The Society for American Baseball Research recently filed a movement seeking to oppose a request by a marketing firm to trademark the term "sabermetrics."
SABR filed a request for extension of time to file an opposition last Wednesday with the U.S. Patent and Trademark Office in hopes of eventually stopping Deep Focus Inc. from trademarking the widely used baseball term, according to a news release sent out by SABR.
"We believe sabermetrics is a generic term and should remain in the public domain," SABR Executive Director John Zajc said in a statement. "SABR is part of a larger movement toward open-source sharing of information. Having a private company own a federal trademark registration for a term in common use in our industry is not in line with that philosophy."
Sabermetrics was coined by statistician Bill James, who first introduced the word to readers of his "Abstract" in 1980, and is described as the mathematical and statistical analysis of baseball records. Most Major League teams currently use sabermetrically derived statistics as part of their player evaluations, and players, team executives, the media and fans alike frequently use the term.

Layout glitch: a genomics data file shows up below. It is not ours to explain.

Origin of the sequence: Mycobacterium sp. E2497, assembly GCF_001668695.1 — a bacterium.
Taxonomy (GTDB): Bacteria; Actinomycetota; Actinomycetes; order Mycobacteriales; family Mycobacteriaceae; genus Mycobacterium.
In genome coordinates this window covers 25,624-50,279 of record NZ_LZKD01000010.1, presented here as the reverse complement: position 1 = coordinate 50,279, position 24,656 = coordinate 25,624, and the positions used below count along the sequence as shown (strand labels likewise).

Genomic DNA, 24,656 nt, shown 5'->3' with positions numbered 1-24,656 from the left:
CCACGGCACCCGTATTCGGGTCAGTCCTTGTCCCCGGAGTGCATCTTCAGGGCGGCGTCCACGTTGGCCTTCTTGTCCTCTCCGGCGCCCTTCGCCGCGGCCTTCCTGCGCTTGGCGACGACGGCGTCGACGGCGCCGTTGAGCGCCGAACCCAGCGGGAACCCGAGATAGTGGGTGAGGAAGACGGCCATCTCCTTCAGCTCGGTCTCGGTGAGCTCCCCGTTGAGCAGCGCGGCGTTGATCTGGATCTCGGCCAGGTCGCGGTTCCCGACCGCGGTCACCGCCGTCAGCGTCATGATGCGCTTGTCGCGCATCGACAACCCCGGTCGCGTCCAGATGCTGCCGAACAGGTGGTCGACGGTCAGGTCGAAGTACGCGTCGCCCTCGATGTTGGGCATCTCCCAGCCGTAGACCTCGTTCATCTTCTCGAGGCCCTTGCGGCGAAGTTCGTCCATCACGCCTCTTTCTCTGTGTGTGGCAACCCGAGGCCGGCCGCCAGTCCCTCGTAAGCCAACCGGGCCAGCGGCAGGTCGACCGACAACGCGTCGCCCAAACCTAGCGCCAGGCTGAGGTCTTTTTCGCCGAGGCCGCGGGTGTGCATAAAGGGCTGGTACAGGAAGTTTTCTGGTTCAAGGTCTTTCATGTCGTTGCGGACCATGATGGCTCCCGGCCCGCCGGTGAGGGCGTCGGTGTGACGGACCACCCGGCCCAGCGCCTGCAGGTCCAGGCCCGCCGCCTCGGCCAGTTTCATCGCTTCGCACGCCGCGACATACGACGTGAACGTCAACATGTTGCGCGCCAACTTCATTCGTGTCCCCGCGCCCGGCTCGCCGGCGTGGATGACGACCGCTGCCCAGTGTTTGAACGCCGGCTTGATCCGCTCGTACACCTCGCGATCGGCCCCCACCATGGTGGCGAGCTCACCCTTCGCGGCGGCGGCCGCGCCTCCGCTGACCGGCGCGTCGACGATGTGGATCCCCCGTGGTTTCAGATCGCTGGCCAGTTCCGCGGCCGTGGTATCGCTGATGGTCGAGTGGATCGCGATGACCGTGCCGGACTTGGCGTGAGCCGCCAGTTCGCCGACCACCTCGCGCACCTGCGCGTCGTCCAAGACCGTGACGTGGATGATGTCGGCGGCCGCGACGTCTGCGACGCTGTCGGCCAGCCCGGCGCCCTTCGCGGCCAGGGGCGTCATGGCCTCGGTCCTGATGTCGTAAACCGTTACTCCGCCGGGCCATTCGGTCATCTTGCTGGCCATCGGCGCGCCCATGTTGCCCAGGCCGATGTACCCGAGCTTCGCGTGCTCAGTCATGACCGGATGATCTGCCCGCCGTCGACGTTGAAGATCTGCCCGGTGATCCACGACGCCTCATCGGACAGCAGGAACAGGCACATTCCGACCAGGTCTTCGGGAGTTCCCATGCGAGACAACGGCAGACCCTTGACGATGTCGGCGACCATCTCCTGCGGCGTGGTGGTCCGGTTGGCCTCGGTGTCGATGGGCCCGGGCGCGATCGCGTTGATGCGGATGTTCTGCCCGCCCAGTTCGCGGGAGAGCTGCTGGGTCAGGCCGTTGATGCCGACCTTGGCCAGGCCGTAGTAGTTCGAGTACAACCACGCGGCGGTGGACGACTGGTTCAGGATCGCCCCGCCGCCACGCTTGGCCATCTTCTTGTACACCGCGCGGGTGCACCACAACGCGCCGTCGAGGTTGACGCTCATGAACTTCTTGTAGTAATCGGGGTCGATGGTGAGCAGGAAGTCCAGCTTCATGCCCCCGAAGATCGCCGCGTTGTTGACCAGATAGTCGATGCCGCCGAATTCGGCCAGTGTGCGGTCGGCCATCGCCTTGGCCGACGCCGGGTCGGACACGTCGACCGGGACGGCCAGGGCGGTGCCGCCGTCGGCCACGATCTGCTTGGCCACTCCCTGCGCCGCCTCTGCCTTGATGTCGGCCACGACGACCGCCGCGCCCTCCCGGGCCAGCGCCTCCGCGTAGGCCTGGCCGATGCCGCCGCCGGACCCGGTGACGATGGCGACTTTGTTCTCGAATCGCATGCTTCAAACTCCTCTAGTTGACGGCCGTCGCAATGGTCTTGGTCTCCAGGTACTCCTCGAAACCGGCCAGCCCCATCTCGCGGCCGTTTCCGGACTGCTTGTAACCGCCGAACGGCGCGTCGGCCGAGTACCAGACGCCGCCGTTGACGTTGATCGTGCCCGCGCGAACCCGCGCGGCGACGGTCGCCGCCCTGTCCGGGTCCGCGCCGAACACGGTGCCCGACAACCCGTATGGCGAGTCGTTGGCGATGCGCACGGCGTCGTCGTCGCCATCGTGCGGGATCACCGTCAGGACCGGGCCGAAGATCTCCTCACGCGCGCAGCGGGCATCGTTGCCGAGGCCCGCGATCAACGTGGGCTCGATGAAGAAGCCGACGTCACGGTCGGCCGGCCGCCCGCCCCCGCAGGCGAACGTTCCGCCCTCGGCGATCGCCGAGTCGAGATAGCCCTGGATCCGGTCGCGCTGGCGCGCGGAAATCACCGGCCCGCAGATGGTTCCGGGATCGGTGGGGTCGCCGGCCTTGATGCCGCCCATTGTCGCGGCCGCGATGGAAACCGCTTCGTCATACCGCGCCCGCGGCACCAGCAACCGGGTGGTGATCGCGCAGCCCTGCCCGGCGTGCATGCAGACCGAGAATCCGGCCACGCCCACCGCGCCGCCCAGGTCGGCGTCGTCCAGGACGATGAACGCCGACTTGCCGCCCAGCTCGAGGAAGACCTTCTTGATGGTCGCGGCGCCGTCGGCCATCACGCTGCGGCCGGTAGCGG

In addition, sabermetrics has expanded as a generic term to describe the application of mathematical and statistical reasoning to a problem -- a method that has been taught at colleges such as Columbia University, Bowling Green State University, the United States Military Academy and others, according to the release.
SABR is "an international, member-driven organization whose mission is to foster the research, preservation, and dissemination of the history and record of baseball," the news release stated.
Alden Gonzalez is a reporter for MLB.com. This story was not subject to the approval of Major League Baseball or its clubs.